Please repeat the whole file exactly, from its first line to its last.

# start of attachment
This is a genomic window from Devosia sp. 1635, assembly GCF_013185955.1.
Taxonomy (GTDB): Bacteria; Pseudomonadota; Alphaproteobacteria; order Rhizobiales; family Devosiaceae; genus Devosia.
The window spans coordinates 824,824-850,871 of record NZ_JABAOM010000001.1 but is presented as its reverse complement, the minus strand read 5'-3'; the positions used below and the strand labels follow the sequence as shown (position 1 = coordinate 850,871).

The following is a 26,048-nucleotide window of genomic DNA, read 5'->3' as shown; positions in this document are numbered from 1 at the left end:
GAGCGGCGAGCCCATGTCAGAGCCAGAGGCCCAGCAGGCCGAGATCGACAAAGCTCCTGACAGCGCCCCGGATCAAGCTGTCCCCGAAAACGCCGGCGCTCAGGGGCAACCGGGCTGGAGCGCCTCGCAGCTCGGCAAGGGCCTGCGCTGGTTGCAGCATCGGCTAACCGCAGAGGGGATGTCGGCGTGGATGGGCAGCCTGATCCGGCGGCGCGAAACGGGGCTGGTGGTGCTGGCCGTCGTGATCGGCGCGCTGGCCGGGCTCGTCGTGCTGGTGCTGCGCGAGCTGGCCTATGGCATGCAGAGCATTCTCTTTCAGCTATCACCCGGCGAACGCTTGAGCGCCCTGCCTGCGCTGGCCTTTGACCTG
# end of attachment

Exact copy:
This is a genomic window from Devosia sp. 1635, assembly GCF_013185955.1.
Taxonomy (GTDB): Bacteria; Pseudomonadota; Alphaproteobacteria; order Rhizobiales; family Devosiaceae; genus Devosia.
The window spans coordinates 824,824-850,871 of record NZ_JABAOM010000001.1 but is presented as its reverse complement, the minus strand read 5'-3'; the positions used below and the strand labels follow the sequence as shown (position 1 = coordinate 850,871).

The following is a 26,048-nucleotide window of genomic DNA, read 5'->3' as shown; positions in this document are numbered from 1 at the left end:
GAGCGGCGAGCCCATGTCAGAGCCAGAGGCCCAGCAGGCCGAGATCGACAAAGCTCCTGACAGCGCCCCGGATCAAGCTGTCCCCGAAAACGCCGGCGCTCAGGGGCAACCGGGCTGGAGCGCCTCGCAGCTCGGCAAGGGCCTGCGCTGGTTGCAGCATCGGCTAACCGCAGAGGGGATGTCGGCGTGGATGGGCAGCCTGATCCGGCGGCGCGAAACGGGGCTGGTGGTGCTGGCCGTCGTGATCGGCGCGCTGGCCGGGCTCGTCGTGCTGGTGCTGCGCGAGCTGGCCTATGGCATGCAGAGCATTCTCTTTCAGCTATCACCCGGCGAACGCTTGAGCGCCCTGCCTGCGCTGGCCTTTGACCTG